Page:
COVID-19’s Impact on Commercial Transactions and Disputes in the United States

May 28, 2020

Webinar

The ongoing Coronavirus (COVID-19) pandemic is among the most devastating and disruptive forces in recent history. As a result of the emergency measures imposed by various governments, it has or will become impracticable or impossible for many parties to perform their contractual obligations – or at least some will claim as such. A common question in the wake of the pandemic will thus be whether a party should be excused for its non-performance.

The answer to that question will vary by the terms of the contract at issue, the particular facts surrounding the nonperformance, and the law of the jurisdiction involved. However, a party whose operations were compromised by the pandemic should seek to assess the applicability of the following defenses: force majeure, frustration of purpose, impossibility, impracticability and the material adverse change doctrines.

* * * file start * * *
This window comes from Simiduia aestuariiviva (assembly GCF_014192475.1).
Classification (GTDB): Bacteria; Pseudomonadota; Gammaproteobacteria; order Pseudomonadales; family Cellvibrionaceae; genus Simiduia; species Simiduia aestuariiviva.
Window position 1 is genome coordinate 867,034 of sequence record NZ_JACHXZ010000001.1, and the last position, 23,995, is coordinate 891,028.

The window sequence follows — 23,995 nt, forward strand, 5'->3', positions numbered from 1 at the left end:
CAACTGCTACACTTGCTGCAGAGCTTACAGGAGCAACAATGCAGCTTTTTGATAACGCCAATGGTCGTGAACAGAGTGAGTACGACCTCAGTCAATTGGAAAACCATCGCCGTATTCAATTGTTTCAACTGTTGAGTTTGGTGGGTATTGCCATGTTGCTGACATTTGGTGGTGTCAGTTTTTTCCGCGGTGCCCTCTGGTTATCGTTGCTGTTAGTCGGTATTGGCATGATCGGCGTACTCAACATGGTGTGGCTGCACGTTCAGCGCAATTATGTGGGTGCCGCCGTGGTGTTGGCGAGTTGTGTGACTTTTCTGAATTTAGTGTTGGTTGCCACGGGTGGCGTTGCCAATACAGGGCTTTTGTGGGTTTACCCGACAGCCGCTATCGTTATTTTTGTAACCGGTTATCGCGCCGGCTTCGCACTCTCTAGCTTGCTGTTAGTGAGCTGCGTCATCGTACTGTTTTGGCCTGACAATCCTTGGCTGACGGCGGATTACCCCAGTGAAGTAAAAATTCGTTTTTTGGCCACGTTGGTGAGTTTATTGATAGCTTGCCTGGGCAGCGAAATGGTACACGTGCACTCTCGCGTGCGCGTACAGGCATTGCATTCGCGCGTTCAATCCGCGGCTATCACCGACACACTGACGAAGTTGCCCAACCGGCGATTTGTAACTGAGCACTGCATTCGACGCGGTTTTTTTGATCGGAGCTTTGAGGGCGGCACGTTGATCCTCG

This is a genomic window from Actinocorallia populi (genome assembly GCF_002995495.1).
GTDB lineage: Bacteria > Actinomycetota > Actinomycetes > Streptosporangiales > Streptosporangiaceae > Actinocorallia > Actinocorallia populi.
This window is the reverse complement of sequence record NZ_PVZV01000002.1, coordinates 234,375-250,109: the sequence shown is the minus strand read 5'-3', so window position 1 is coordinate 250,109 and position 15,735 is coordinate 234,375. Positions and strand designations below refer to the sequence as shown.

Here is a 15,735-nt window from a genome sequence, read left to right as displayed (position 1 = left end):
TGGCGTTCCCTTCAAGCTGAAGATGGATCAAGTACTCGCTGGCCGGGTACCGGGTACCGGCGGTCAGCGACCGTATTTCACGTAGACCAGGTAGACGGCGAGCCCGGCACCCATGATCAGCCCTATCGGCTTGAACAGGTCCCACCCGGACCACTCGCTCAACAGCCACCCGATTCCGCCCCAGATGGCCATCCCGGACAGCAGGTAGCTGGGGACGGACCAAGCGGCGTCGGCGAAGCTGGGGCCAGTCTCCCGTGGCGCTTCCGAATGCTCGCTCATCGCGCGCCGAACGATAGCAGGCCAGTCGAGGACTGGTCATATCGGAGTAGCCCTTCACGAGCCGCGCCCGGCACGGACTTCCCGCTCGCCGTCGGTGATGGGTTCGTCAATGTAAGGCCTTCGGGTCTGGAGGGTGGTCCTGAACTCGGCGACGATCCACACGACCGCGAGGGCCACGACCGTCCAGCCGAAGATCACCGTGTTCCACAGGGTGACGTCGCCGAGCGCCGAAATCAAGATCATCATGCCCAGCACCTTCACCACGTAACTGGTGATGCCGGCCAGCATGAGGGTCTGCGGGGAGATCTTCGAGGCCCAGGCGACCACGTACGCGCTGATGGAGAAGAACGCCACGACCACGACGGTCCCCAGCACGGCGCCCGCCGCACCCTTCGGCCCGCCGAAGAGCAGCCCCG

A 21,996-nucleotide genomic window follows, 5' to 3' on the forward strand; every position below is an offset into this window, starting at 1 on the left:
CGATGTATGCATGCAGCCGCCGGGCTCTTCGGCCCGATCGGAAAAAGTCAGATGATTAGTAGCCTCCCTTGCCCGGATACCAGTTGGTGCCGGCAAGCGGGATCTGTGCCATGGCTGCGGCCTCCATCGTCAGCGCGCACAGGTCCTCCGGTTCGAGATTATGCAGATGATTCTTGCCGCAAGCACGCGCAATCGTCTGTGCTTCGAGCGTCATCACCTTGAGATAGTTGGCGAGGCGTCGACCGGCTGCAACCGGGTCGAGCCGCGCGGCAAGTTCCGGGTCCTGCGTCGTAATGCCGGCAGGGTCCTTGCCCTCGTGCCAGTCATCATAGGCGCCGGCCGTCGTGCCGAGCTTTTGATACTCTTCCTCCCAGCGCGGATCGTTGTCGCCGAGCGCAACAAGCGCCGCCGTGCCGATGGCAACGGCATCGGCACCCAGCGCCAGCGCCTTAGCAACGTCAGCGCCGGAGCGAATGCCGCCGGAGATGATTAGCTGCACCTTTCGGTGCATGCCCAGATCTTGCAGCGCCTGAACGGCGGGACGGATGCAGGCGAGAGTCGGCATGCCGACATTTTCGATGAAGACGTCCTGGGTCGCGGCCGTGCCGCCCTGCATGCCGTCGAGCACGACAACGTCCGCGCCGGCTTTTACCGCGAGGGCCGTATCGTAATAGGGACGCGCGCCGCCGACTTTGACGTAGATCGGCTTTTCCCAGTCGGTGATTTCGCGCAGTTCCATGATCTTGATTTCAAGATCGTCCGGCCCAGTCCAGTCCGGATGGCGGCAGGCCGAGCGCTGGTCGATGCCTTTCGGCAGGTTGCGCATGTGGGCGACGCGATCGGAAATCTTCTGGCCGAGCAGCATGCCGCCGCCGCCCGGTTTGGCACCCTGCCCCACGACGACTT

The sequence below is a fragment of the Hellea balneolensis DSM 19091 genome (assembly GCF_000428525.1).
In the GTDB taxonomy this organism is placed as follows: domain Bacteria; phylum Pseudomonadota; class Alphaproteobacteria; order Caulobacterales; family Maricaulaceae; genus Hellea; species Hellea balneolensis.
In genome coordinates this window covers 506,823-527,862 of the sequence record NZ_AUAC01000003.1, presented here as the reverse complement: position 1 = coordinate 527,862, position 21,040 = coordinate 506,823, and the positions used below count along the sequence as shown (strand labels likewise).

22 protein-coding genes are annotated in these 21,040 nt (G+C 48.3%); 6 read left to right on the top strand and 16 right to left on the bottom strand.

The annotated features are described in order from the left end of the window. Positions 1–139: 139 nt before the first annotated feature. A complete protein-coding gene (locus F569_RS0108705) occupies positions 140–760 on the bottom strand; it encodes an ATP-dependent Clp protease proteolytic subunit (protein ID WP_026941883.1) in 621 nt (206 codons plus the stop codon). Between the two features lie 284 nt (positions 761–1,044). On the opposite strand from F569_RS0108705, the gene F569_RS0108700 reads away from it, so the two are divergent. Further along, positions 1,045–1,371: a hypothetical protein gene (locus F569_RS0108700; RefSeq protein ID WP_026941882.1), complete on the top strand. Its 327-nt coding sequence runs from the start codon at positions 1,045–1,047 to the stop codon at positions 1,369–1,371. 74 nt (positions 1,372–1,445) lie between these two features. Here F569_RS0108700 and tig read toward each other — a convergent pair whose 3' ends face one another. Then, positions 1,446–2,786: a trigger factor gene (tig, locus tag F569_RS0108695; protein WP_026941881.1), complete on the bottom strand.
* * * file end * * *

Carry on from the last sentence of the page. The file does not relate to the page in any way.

• Each of these defenses in the context of potential commercial contracts disputes arising out of the Coronavirus pandemic
  • Common obstacles to invoking these defenses
  • Similar defenses that may be available when a contract is governed by the U.C.C. or the C.I.S.G.
  • Disputes over whether changed circumstances are sufficient to call off acquisition and financing transactions

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